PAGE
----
In a unanimous decision today, the Supreme Court made it clear that in deciding whether a child born well after a parent's death as a result of artificial insemination or surrogacy, the law governing what happens to you assets after you pass away without a will shall determine if the child has the right to receive Social Security Survivor's Benefits. The Court ordered that if state law explicitly says that the child conceived after a parent's death does not have a right to inherit, then he is not eligible to receive Social Security Survivor's Benefits off of the deceased parent's work record.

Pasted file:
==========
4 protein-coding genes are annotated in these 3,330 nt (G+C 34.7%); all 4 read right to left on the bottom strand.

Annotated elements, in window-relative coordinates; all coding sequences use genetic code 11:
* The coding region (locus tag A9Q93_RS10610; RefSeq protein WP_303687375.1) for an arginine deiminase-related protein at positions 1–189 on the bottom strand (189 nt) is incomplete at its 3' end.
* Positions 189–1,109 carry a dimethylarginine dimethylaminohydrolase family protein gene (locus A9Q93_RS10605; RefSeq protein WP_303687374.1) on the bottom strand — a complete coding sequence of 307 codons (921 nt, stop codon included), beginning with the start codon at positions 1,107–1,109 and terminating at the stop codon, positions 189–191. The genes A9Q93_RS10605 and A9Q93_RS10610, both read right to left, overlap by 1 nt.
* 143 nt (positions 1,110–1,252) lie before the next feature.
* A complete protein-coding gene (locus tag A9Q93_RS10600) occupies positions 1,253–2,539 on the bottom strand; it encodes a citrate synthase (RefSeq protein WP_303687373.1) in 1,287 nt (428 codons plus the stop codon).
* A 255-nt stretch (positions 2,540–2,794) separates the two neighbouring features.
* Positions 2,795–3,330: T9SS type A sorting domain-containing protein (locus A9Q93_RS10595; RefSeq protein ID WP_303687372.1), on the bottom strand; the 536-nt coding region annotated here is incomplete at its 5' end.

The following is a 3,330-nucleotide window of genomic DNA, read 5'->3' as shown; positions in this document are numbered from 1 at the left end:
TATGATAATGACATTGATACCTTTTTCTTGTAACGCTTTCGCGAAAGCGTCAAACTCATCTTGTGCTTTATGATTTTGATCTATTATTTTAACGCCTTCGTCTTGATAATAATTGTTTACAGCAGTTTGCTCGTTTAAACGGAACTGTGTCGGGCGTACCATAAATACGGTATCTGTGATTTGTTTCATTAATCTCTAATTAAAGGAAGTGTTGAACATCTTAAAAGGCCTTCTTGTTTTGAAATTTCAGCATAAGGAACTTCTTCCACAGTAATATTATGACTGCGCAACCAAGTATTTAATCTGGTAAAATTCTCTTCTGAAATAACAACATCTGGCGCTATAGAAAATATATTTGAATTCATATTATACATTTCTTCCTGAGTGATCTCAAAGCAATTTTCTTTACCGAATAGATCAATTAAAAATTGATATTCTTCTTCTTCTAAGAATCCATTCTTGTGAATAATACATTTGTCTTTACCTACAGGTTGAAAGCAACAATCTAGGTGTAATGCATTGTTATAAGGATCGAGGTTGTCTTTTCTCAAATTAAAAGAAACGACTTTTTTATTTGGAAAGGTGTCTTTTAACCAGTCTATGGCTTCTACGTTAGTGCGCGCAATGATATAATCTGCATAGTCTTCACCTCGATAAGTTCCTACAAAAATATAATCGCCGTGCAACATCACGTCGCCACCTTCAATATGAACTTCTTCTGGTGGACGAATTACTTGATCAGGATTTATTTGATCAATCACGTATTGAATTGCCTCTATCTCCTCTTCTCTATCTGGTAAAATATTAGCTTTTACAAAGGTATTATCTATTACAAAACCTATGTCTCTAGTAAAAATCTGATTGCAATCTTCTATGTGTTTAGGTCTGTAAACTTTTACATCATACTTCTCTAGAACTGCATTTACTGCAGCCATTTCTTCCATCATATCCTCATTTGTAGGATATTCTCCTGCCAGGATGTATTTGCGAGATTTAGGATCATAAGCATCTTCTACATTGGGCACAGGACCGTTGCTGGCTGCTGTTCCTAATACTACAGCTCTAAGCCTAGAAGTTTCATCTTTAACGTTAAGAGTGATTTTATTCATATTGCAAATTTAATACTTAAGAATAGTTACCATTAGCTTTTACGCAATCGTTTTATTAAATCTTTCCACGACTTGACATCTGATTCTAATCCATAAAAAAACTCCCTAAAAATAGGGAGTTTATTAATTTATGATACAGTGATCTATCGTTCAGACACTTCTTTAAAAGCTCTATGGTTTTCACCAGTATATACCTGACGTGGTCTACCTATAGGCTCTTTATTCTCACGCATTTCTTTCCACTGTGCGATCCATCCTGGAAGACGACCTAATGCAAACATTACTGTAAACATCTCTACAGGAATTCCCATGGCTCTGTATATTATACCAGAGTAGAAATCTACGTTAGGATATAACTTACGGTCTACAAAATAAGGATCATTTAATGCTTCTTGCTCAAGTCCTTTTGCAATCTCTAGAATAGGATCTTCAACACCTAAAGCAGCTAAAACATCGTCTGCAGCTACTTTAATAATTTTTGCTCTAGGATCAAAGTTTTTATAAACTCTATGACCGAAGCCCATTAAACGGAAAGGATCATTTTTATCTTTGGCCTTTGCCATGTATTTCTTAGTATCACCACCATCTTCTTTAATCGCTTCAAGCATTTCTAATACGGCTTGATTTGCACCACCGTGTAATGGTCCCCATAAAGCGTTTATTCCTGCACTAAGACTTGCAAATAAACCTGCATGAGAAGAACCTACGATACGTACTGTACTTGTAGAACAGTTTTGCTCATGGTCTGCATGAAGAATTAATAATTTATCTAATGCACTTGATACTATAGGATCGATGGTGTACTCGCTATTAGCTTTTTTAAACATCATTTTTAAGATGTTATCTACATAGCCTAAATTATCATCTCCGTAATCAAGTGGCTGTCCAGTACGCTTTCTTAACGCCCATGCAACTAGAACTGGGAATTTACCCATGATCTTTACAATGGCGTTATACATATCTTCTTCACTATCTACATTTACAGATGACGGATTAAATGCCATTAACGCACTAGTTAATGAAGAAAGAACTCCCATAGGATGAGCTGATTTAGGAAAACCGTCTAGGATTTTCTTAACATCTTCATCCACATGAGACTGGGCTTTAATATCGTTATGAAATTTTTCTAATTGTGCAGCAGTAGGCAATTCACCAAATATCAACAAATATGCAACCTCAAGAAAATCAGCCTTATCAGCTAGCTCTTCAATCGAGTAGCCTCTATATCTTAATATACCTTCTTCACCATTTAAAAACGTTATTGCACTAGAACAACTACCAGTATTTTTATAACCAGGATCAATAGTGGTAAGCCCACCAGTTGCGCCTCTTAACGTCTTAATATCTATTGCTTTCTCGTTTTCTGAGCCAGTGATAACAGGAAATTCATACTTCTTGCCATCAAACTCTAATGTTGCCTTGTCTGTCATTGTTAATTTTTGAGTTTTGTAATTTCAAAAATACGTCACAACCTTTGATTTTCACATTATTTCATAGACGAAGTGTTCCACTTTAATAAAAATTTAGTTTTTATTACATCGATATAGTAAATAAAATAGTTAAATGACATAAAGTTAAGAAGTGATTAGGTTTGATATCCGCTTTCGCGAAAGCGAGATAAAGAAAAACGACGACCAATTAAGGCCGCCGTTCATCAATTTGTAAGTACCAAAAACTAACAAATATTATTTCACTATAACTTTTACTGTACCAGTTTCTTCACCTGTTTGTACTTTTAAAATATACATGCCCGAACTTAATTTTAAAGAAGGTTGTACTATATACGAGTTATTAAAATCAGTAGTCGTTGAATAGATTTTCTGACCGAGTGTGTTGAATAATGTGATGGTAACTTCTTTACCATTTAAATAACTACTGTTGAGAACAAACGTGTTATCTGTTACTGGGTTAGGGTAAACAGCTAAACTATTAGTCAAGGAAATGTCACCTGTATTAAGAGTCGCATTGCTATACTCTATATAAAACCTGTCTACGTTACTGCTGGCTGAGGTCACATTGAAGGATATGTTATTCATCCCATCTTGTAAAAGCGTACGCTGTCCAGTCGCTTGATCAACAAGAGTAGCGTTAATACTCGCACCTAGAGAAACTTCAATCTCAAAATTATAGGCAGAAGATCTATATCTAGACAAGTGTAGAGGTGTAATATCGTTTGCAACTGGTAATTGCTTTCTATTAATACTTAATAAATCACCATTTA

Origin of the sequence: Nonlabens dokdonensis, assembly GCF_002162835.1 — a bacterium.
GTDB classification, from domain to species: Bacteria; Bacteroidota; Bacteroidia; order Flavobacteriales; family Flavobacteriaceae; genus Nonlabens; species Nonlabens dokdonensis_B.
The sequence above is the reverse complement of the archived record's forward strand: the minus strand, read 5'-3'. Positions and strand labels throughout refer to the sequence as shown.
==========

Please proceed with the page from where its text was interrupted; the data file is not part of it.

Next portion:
Although there are currently over 100 cases of this nature pending before the Social Security Administration, this decision may not be all that helpful, because most states' intestacy statutes simply don't address the possibility of conception after death. Mind you, the technique of freezing sperm for future use has been around since the 1960s, but many state legislatures have not caught up to the issue of the rights of inheritance of children conceived in this way after the father' s death. It's an interesting issue to watch.